Having never been a business owner before I was so grateful when I came across Karen Holden and A City Law Firm. We instantly clicked and she ‘got’ what we were all about. Karen and her team really work hard to understand your business and treat you as a person, not just a number- so refreshing . I can’t thank Karen enough for putting us back on track, teaching us the basics and expertly formulating our shareholders agreement and applying swiftly and professionally for our IP. Karen’s understanding of start-ups and funding options is second to none. I foresee that A City Law Firm will be holding our hand and being part of our journey for many years to come.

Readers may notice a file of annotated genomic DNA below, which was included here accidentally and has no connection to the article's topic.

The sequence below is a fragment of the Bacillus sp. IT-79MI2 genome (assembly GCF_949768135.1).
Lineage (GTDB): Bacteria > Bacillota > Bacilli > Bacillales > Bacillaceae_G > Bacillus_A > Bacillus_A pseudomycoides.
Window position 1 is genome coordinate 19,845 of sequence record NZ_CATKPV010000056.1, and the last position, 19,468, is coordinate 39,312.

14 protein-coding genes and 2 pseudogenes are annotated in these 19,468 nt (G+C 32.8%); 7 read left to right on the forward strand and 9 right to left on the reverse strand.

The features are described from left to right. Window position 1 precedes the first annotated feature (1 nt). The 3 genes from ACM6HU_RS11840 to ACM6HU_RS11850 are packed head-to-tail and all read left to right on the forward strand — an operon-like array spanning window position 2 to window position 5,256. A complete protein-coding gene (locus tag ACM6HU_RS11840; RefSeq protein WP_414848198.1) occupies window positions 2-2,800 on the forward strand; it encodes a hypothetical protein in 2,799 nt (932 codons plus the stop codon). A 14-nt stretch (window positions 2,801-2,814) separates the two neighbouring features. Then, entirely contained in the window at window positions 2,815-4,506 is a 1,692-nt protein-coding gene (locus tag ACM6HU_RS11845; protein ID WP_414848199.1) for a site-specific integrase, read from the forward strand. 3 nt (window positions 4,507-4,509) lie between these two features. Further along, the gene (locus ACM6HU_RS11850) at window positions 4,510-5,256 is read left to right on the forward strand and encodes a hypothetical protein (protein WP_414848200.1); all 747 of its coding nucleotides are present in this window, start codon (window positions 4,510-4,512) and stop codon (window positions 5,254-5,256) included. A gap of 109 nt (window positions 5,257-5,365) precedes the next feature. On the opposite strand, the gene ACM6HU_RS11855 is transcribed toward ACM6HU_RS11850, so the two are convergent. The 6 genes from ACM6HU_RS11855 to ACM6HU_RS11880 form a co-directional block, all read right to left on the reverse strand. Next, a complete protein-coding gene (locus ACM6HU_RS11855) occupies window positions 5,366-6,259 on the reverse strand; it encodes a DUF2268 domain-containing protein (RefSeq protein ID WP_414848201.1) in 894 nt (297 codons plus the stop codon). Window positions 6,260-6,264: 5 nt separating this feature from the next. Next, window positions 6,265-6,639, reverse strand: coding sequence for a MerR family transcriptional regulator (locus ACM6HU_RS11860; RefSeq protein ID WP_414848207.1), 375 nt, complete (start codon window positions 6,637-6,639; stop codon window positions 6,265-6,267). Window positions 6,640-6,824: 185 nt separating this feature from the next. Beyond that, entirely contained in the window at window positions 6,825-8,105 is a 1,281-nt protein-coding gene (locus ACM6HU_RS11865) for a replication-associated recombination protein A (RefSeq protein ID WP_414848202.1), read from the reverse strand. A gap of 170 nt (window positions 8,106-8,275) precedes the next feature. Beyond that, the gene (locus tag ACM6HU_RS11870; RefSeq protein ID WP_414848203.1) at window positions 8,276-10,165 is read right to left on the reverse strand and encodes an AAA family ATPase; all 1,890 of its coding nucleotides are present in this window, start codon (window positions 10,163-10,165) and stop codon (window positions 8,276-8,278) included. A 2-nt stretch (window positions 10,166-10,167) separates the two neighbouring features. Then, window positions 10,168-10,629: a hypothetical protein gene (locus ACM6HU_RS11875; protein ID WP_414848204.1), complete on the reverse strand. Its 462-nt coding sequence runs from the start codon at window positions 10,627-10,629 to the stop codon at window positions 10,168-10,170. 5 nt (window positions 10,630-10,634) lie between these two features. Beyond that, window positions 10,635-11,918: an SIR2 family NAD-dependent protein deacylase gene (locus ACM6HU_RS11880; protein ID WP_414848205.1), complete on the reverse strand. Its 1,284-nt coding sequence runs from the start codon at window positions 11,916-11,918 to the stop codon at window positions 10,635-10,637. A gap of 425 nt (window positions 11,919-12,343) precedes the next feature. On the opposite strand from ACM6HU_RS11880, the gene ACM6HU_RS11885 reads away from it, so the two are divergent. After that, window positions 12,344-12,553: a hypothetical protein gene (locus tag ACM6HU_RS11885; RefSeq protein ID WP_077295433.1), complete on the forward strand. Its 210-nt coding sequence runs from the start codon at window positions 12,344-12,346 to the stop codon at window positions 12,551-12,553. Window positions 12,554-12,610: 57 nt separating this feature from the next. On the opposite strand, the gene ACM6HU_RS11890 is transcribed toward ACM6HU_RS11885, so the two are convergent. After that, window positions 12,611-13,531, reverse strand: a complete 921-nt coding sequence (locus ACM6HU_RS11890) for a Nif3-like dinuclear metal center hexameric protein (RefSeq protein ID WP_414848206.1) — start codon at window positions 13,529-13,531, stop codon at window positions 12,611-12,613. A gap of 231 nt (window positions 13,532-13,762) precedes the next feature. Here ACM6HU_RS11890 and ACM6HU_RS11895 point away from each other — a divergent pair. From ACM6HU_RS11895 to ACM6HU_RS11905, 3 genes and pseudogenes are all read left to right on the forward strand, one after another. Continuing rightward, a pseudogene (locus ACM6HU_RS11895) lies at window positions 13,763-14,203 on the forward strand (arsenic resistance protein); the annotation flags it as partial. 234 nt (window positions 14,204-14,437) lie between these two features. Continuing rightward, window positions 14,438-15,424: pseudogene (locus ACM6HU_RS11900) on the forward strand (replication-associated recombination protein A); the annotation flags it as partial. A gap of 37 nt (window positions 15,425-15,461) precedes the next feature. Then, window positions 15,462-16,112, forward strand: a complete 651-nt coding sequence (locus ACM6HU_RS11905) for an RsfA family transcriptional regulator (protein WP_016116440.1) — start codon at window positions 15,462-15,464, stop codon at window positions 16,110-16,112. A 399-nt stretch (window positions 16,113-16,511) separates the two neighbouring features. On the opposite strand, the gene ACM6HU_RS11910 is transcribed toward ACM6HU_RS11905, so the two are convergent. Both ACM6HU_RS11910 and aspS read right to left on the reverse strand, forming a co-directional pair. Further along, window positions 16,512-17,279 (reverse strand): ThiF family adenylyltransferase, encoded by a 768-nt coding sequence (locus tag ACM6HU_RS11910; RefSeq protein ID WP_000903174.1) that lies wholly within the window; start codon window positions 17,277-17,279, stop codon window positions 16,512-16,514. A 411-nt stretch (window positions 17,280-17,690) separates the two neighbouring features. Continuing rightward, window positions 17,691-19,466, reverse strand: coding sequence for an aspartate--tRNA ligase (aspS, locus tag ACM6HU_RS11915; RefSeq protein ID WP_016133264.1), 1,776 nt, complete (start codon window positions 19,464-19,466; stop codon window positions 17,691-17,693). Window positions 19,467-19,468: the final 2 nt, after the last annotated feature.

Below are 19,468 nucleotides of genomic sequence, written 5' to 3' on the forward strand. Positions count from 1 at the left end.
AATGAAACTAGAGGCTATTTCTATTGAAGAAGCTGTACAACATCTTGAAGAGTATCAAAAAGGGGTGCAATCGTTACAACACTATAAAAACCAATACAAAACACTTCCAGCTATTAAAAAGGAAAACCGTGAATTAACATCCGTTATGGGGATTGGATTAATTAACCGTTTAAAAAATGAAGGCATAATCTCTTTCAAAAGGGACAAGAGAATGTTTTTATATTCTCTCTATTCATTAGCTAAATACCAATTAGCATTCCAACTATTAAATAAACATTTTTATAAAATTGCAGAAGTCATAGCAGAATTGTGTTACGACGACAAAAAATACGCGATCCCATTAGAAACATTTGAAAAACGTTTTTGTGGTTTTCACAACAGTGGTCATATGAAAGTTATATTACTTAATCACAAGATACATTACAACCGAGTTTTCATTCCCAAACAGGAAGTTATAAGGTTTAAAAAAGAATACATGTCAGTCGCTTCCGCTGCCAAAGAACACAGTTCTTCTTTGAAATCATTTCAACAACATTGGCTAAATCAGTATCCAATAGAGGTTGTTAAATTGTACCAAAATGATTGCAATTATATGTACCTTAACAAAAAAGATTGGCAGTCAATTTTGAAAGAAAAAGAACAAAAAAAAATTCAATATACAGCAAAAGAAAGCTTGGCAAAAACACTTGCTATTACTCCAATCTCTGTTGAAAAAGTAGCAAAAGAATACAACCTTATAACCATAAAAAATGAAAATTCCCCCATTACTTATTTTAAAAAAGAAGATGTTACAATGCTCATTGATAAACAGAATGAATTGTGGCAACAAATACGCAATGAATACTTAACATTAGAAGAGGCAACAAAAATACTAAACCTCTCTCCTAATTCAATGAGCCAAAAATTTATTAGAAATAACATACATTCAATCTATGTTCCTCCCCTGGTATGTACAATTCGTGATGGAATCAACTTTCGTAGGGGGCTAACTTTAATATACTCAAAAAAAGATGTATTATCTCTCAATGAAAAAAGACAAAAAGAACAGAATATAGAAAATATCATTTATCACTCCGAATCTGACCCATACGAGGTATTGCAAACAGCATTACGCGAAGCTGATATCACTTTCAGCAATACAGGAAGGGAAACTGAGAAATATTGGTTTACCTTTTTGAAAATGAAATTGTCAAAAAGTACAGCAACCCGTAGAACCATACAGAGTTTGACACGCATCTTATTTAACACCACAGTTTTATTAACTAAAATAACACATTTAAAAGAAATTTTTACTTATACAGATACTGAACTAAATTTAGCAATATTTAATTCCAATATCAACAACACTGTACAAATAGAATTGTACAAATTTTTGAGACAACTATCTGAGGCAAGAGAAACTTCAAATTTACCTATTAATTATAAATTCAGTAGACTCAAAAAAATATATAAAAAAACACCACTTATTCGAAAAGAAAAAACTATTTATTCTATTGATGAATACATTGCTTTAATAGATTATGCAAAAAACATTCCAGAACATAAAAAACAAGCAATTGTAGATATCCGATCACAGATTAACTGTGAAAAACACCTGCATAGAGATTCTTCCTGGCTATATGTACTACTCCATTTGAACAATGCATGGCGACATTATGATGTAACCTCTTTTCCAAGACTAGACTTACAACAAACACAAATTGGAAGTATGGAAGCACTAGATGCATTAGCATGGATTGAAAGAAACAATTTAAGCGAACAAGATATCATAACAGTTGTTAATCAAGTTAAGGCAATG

I found the service provided professional, informative and friendly. I particularly appreciated how speedily you dealt with everything and your succinct emails and letters, free from unnecessary legal verbiage. You also provided just the right amount of sympathy whilst remaining appropriately business-like. The whole process was made incredibly easy thanks to the service you provided.
Functional Foods Co Ltd. Founder Alessandra Bester